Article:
The city's efforts to revitalize the West Side have attracted new owners for two retail properties -- the Great Western Commerce Center and the Great Western Shopping Center, both in the West Broad Street and Wilson Road area.

The city's efforts to revitalize the West Side have attracted new owners for two retail properties -- the Great Western Commerce Center and the Great Western Shopping Center, both in the West Broad Street and Wilson Road area.

RD Management of New York purchased the commerce center for $7.1 million in 2013 and is the midst of a $2 million renovation project aimed at attracting a more diverse mix of tenants.

America's Realty, a Maryland-based company that specializes in turning around distressed malls, recently partnered with ARCJ Capital to buy the struggling shopping center for $4 million from Spigel Properties.

America's Realty CEO Carl Verstandig is clear about his company's mission: Find enough tenants to move the shopping center's occupancy rate from its current 72 percent to 90 percent in six to eight months. And he's not going for glitz and glamour.

"We don't have any real upscale shopping centers. We're middle-of-the-road," Verstandig said. "You're not going to find any Nordstroms in our centers.

"What we do is clean them up and undercut the rent and fill them up."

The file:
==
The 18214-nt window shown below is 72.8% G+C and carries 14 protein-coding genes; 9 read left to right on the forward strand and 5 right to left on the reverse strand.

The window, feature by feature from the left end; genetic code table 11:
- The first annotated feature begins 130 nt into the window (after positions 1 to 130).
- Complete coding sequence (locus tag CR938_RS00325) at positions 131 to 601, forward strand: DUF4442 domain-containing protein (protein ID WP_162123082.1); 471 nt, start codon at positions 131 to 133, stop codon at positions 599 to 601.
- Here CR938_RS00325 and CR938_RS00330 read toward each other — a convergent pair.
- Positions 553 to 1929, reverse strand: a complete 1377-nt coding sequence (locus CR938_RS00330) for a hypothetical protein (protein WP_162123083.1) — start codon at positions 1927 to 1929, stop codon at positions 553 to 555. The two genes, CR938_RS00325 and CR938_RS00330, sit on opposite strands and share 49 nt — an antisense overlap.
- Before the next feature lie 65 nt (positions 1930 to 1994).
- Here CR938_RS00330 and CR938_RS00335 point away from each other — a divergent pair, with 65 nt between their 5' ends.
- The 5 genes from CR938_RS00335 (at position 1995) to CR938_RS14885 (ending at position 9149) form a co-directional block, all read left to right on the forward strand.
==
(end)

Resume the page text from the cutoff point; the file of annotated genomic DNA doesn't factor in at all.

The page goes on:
The owner of the nearby Great Western Commerce Center -- which was part of the Great Western Shopping Center when it opened in 1955 -- believes the purchase by America's Realty is a good sign for the West Side.

"People see the potential here and when that happens, you see properties trading hands," said Richard Birdoff, a principal at RD Management.

"They are looking for assets they can reposition, and that shopping center is in a location where it's capable of doing better than it's doing."

He believes the area around the Great Western is in the early stages of a turnaround and said RD Management is looking at other properties in the area to purchase and turn into similar mixed-use centers.

"Any time you have urban areas that have gone through some abandonment and neglect, you need some pioneers and some governmental input for a rebirth," he said. "I'm impressed with what Columbus has done Downtown and the river projects and the plans for Franklinton -- and (efforts) to extend that to the west."

Birdoff's plans to rebrand and upgrade the Great Western Commerce Center put it at the forefront of the mixed-use trend, according to Chris Boring, a principal of Boulevard Strategies, a local retail-consulting firm.

"I think they're ahead of the curve, and this mixed-use idea will be a huge trend in the next 20 years because there are so many dying malls," Boring said.

The strategy for the commerce center fits in with the area's master plan, said Chris Haydocy, president of Weston Vision, the West Side's economic-development organization.

"They're following the blueprint," he said. "Retail is gone here and instead of putting a square peg in a round hole, which has been tried unsuccessfully, they're putting a round peg in a round hole."

The popularity of online shopping has created "more retail space than we'll ever need in central Ohio," Boring said, adding that this will increase the need to find nonretail types of tenants for all the empty spaces.

The Great Western Commerce Center has one 50,000-square-foot vacancy and several smaller ones that range in size from 960 square feet to 2,700 square feet.

"We're talking to possible tenants for the 50,000-square-foot site," Birdoff said. "One is in the entertainment area, and the other is in education."